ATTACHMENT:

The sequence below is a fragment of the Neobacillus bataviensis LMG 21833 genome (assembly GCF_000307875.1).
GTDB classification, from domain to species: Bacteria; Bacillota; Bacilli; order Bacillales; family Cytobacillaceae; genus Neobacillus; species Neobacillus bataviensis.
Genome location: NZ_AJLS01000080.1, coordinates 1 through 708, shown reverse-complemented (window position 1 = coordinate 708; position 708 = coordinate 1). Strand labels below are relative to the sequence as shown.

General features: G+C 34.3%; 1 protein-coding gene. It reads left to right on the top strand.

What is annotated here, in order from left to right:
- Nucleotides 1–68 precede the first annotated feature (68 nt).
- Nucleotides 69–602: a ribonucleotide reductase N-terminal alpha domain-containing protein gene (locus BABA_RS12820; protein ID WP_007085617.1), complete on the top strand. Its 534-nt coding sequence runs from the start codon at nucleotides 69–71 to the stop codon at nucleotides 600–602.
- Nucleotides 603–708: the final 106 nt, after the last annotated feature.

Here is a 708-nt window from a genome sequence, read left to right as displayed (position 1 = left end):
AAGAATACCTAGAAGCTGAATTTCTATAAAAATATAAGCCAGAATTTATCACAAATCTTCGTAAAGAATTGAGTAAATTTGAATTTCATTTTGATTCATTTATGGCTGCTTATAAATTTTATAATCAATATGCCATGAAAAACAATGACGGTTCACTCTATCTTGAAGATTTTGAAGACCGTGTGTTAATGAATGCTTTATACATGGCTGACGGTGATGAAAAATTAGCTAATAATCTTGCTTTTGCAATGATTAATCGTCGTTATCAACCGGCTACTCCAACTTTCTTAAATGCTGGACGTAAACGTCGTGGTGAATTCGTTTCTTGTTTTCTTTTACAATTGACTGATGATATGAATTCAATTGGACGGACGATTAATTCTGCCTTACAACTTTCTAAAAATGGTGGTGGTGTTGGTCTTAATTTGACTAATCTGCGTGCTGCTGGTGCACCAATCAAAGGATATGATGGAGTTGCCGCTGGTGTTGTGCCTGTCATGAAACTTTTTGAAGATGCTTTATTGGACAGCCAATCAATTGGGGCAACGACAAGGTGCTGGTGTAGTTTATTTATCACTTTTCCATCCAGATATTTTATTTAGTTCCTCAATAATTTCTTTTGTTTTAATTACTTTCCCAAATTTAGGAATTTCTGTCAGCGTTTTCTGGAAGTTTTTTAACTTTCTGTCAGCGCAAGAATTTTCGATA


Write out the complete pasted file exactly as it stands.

The sequence below is a fragment of the Neobacillus bataviensis LMG 21833 genome (assembly GCF_000307875.1).
GTDB classification, from domain to species: Bacteria; Bacillota; Bacilli; order Bacillales; family Cytobacillaceae; genus Neobacillus; species Neobacillus bataviensis.
Genome location: NZ_AJLS01000080.1, coordinates 1 through 708, shown reverse-complemented (window position 1 = coordinate 708; position 708 = coordinate 1). Strand labels below are relative to the sequence as shown.

General features: G+C 34.3%; 1 protein-coding gene. It reads left to right on the top strand.

What is annotated here, in order from left to right:
- Nucleotides 1–68 precede the first annotated feature (68 nt).
- Nucleotides 69–602: a ribonucleotide reductase N-terminal alpha domain-containing protein gene (locus BABA_RS12820; protein ID WP_007085617.1), complete on the top strand. Its 534-nt coding sequence runs from the start codon at nucleotides 69–71 to the stop codon at nucleotides 600–602.
- Nucleotides 603–708: the final 106 nt, after the last annotated feature.

Here is a 708-nt window from a genome sequence, read left to right as displayed (position 1 = left end):
AAGAATACCTAGAAGCTGAATTTCTATAAAAATATAAGCCAGAATTTATCACAAATCTTCGTAAAGAATTGAGTAAATTTGAATTTCATTTTGATTCATTTATGGCTGCTTATAAATTTTATAATCAATATGCCATGAAAAACAATGACGGTTCACTCTATCTTGAAGATTTTGAAGACCGTGTGTTAATGAATGCTTTATACATGGCTGACGGTGATGAAAAATTAGCTAATAATCTTGCTTTTGCAATGATTAATCGTCGTTATCAACCGGCTACTCCAACTTTCTTAAATGCTGGACGTAAACGTCGTGGTGAATTCGTTTCTTGTTTTCTTTTACAATTGACTGATGATATGAATTCAATTGGACGGACGATTAATTCTGCCTTACAACTTTCTAAAAATGGTGGTGGTGTTGGTCTTAATTTGACTAATCTGCGTGCTGCTGGTGCACCAATCAAAGGATATGATGGAGTTGCCGCTGGTGTTGTGCCTGTCATGAAACTTTTTGAAGATGCTTTATTGGACAGCCAATCAATTGGGGCAACGACAAGGTGCTGGTGTAGTTTATTTATCACTTTTCCATCCAGATATTTTATTTAGTTCCTCAATAATTTCTTTTGTTTTAATTACTTTCCCAAATTTAGGAATTTCTGTCAGCGTTTTCTGGAAGTTTTTTAACTTTCTGTCAGCGCAAGAATTTTCGATA